(A late-night email to a local co-worker in the Food Movement)
It's roll-time. I am amazed every day by this blossoming movement of which we are part. This morning I met with the campus chaplain--visiting-- from my Alma mater. She tells me that her aspiration (at 44) is to go back to school or apprentice under a food activist because she wants to be integral to feeding people; she tells me the words "feed my sheep" keep echoing through her life. Then, I depart, run into Red Eye Coffee where I exchange emails with four customers who I'm going to visit with on Tuesday to discuss projects. Promptly, I jet over to TCC to fill out my paperwork so I can teach a "Community Garden Start-Up" short course through Workforce Development, starting on Feb 24th. While I'm on campus, I track down a Ms Menzel to which Ms Mitchell referred me. Turns out, she's the Special Projects Coordinator for the new Pres, and he intends to prioritize sustainability; thus, we're going to be in touch. After TCC, I head to catch the tail end of the Thursday's WIll Allen working-group meeting. On the way, I check my messages: Jake, one of the FSU sustainability/urban-ag boys says that he's interested in trying to link with the breadth of Leon County teachers who are doing school gardens in some form or fashion, to bring them together, to network them to further their efforts. When I show up at the Purple House, HQ of the Frenchtown Revitalization Council, Ms Mitchell, Lindsay and Tabatha (a Social Work grad student at FAMU) tell me they've planned a "Fresh Dinner"-- a combo cooking demo + tapas + a screening of Fresh, the Movie.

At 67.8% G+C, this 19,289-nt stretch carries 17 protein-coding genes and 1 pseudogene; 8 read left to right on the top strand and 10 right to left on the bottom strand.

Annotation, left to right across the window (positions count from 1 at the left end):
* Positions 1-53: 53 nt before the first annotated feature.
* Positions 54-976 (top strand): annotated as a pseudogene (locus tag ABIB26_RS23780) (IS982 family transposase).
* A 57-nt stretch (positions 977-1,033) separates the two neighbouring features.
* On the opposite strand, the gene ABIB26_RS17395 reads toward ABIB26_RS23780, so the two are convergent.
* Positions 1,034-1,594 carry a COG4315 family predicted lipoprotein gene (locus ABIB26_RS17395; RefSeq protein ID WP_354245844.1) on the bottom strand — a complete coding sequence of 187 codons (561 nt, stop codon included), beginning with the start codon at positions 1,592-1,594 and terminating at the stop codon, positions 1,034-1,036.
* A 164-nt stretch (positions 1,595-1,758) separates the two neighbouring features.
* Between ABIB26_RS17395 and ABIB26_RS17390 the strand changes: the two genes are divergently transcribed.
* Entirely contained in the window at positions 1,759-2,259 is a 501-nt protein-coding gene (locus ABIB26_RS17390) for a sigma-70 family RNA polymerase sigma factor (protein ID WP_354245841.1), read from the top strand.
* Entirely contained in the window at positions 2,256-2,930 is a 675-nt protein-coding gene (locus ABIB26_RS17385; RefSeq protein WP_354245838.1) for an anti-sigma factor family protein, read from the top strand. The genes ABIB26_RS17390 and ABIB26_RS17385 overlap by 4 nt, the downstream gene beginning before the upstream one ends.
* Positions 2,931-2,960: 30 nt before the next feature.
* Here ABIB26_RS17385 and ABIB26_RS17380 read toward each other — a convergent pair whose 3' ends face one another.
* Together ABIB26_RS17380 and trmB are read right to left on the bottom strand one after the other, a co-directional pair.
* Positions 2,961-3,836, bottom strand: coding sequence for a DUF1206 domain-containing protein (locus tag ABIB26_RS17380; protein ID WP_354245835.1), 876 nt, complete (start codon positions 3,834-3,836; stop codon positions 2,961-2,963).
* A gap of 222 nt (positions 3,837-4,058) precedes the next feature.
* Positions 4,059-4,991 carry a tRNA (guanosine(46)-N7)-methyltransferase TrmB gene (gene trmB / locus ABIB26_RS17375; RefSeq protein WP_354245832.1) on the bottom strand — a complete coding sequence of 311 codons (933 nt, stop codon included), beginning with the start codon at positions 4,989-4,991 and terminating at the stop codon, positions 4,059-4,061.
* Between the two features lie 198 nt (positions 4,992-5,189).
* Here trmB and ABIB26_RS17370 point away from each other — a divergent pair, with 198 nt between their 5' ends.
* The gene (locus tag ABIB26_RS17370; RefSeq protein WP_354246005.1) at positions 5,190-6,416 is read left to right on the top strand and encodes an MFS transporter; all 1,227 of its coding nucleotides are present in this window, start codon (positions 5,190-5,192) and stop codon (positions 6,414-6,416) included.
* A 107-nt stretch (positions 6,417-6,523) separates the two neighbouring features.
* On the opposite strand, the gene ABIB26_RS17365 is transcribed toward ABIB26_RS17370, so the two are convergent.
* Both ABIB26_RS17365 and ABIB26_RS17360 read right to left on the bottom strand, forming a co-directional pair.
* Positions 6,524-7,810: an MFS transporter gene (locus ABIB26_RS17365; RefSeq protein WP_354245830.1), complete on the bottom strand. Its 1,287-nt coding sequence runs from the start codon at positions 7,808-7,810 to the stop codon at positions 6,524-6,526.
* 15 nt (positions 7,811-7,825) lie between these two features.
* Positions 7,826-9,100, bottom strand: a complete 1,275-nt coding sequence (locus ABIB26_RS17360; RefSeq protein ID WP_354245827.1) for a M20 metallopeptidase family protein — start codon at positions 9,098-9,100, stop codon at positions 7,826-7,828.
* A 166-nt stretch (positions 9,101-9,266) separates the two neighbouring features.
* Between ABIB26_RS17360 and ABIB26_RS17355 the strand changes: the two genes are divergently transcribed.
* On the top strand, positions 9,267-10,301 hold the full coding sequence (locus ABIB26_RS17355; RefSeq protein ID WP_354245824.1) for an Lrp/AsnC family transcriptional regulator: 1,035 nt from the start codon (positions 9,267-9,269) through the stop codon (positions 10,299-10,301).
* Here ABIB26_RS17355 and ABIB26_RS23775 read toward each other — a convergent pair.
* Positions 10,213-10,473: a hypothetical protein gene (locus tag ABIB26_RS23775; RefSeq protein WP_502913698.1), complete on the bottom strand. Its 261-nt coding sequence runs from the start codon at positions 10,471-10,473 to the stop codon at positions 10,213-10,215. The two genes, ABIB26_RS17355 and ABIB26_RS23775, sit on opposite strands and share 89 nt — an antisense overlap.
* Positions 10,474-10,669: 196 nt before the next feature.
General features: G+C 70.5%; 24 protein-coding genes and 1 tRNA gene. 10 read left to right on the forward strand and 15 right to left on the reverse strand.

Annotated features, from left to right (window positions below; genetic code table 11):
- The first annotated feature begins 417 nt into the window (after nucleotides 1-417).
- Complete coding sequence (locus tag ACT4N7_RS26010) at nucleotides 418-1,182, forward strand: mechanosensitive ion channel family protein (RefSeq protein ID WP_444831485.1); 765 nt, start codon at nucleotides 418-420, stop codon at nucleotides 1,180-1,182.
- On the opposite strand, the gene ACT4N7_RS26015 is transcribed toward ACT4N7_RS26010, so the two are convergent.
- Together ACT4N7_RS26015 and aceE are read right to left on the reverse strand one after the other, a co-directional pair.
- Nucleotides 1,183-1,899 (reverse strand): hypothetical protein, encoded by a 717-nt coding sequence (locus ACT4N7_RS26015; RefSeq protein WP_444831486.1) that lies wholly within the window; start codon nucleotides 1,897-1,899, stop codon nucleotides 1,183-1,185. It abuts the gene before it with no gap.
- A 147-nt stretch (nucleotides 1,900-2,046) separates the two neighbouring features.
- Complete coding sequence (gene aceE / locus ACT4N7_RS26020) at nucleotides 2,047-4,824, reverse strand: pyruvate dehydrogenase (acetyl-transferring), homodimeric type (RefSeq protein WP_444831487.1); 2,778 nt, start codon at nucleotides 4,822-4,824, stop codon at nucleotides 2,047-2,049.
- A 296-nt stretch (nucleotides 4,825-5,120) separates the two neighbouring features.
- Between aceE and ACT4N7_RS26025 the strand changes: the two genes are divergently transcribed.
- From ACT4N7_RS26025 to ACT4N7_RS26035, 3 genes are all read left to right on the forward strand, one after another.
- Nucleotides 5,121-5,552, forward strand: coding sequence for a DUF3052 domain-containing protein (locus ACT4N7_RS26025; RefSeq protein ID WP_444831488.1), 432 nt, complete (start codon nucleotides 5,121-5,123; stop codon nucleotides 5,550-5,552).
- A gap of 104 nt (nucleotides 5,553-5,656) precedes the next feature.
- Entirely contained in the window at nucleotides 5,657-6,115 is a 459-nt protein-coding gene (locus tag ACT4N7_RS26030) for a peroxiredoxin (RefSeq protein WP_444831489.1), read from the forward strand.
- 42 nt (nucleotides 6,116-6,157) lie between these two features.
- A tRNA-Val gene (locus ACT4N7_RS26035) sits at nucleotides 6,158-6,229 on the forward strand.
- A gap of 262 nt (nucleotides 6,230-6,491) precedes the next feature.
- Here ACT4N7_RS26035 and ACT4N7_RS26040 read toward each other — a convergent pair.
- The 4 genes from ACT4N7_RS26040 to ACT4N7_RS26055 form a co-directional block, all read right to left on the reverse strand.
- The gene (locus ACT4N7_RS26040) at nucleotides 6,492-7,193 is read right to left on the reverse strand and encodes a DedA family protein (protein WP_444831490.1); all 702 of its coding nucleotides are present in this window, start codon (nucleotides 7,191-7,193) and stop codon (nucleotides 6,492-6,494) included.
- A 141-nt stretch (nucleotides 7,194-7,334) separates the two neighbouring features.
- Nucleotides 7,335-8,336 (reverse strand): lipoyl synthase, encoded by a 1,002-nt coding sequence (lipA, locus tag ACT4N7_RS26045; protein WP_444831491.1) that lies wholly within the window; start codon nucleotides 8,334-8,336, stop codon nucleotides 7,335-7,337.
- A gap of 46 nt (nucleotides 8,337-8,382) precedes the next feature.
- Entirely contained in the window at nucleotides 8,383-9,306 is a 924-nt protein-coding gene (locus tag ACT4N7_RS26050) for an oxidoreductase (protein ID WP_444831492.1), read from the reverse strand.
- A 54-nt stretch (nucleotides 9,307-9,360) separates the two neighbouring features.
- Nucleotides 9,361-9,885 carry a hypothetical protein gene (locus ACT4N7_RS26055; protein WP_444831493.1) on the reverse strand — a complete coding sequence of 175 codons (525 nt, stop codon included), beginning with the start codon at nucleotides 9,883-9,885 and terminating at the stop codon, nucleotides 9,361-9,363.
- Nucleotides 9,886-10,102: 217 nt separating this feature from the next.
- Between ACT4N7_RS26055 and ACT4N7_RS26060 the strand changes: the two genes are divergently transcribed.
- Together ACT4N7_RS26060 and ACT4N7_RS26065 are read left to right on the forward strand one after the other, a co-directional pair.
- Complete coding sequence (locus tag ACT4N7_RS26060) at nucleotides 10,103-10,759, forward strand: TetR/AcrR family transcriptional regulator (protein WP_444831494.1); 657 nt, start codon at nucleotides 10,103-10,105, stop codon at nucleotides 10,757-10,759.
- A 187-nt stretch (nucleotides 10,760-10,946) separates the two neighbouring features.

Ms Mitchell and I also talk about linking Vince McHenry (who's been participating in the Will Allen Group) and Jake to co-lead the teacher-gardener networking projects so that part-and-parcel, embodied in the coordinators is a team that bridges the race and school divides (Jakes's at FSU; white, Vince is at TCC; black). After the Purple House, I swing up to my church, Faith Presbyterian to meet Wendell, Ms Mitchell's son at the church garden to talk raised-bed installation work. I'm looking to assemble a team of willing/able workers that I can call in a rotating fashion if/when I've got too much raised-bed business to handle personally-- especially since I'm looking to launch an "economy gardens" line consisting of 4x4 raised beds ready to plant-- complete with Food Garening 101 resources-- installed for $100. Post that, I run home to print agendas and head to a community garden interest/organizational meeting out in Southwood. In a single day. That's not because I'm good; it's because there's that much going on in this town. It's like we're living in the midst of the renaissance.